How long were you all living together?
Chris’s family drove out from New York, and we all spent two weeks together in a friend’s house in Santa Barbara. Then we spent another two weeks in LA. We weren’t all sleeping under the same roof then, but we were spending all day together. Our kids were getting together, our spouses were meeting each other for the first time, our dogs were all playing together. It was a really lovely and immersive experience. We were living out a lot of the stuff that we were writing and singing about.
That comes through on the opener, “Celebrants,” which is about that kind of reunion and the spaces between people. It really ushers you into this world.
We were thinking about that a lot. We were imagining our first shows for this album. We were talking about how that would feel and how great it would be if the first song on the album represented the way we think we’ll feel in those shows. “God, it’s good to see you!” But I guess we’re also singing it to each other. This is an album about the relationships that we often take for granted. Zooming super far out, it’s about how we feel about ourselves. This is just the stuff life is made of. There’s celebration, but there all those topics that we hope people don’t bring up. There’s all the wonderful stuff, and then there’s the mess. There’s that middle part of relationships that we often skip through. It’s not as sexy as the beginning or as devastating as the end. But it’s the bulk of life. That’s what we wanted to capture.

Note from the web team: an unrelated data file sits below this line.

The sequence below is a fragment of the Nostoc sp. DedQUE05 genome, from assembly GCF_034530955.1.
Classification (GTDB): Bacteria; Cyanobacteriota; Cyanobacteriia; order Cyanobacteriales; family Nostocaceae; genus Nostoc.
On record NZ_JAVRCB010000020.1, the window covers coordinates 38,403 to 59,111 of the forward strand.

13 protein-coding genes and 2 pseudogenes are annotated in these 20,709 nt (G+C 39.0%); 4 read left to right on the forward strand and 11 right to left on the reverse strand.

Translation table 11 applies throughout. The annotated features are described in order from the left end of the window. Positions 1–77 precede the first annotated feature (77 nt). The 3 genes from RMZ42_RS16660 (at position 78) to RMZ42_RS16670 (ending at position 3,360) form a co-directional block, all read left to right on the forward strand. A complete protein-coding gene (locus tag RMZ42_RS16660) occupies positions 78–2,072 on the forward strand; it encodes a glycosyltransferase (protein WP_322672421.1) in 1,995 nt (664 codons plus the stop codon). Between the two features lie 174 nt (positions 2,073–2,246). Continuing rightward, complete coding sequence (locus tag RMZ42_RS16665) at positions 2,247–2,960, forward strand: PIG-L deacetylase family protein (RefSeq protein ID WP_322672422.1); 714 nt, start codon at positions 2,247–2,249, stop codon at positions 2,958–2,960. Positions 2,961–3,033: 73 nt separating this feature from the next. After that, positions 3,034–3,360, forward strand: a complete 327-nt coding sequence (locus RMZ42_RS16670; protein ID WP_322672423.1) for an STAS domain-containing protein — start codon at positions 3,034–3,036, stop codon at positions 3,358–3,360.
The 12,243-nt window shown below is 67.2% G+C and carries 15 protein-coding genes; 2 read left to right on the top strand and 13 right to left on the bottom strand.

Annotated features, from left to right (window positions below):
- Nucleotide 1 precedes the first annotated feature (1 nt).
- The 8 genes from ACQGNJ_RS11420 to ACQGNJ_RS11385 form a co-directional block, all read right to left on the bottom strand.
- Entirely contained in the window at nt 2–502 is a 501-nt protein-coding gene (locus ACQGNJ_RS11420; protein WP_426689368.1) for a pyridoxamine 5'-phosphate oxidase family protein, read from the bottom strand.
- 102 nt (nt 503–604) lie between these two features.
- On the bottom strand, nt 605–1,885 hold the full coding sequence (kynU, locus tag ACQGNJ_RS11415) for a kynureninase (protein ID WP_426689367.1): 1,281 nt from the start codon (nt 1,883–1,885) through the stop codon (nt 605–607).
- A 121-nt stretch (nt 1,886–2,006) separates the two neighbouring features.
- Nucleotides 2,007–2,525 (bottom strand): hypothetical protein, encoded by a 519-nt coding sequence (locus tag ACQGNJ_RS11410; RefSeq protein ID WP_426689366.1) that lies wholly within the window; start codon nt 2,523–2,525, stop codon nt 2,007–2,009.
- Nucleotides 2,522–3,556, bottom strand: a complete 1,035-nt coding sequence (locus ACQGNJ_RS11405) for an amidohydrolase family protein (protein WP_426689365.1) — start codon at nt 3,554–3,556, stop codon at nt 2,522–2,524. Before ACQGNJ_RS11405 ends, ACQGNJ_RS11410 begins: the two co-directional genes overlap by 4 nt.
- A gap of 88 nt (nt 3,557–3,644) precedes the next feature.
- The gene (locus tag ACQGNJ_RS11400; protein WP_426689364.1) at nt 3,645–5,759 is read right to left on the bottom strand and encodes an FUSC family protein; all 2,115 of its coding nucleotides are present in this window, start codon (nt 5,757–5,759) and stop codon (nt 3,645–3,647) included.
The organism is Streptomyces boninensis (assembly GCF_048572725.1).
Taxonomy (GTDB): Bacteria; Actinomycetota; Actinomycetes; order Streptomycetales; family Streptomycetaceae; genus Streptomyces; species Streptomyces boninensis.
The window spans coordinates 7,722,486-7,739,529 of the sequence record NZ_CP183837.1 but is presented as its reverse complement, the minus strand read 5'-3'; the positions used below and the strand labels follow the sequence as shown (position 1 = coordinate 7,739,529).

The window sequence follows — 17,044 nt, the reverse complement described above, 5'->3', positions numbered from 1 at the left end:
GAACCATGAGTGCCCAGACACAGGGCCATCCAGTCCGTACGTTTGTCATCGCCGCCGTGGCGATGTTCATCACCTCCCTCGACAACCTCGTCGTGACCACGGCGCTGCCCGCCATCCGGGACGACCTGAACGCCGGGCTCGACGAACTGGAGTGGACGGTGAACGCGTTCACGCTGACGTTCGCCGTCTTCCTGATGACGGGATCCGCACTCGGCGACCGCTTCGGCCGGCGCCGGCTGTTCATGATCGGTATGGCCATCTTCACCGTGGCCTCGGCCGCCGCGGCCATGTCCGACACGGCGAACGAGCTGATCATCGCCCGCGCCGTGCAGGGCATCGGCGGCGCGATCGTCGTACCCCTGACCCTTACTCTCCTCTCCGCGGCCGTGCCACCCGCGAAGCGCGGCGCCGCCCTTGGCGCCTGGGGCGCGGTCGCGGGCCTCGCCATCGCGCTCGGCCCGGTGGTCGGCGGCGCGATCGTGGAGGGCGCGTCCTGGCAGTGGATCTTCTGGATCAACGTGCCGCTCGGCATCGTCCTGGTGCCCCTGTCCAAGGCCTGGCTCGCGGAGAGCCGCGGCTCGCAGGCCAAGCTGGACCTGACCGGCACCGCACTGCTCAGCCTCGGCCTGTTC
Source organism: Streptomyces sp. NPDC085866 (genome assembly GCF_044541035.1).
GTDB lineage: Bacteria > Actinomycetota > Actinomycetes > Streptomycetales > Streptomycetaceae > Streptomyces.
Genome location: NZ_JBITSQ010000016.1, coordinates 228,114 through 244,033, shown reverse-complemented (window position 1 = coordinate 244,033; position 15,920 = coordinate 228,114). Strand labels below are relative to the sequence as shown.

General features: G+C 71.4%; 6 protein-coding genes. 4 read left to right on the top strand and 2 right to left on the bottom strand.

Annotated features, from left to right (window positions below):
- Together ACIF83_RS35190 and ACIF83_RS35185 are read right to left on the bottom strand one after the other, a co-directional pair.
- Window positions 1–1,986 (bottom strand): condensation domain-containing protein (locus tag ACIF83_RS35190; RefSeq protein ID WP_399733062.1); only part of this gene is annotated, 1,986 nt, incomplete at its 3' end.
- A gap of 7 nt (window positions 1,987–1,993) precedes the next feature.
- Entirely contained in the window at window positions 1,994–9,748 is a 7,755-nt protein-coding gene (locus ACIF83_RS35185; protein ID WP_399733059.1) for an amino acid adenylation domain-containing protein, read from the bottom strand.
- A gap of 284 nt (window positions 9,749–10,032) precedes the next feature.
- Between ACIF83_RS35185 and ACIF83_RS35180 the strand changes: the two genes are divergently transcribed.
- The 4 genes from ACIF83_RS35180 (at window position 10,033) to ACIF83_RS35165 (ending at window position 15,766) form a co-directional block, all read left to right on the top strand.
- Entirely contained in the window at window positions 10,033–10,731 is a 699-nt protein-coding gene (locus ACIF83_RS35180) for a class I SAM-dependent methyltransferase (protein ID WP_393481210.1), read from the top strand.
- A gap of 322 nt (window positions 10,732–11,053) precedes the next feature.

It also sounds like a way to mark time for you. It’s been nine years since the last Nickel Creek album, and it sounds like making this new one became a way to take in all the life that’s happened since then.
All of that’s absolutely true. We will always remember what was going on in our lives as we were writing this record. We were writing about what we were living, what we were experiencing. And we’re not unique in what we were going through, except in the context of us as a band. I think everybody craves intimacy, but we’re terrified of looking someone we don’t know in the eye. We all have a desire for true connection, but we’re allergic to the idea of friction. That’s where the warmth comes from. Friction. All the things are that true in physics are true emotionally as well. We need each other and we need differing points of view to have any kind of strength, but what’s required is the willingness to sit with that, the willingness to say, “I don’t agree and I’m still here.”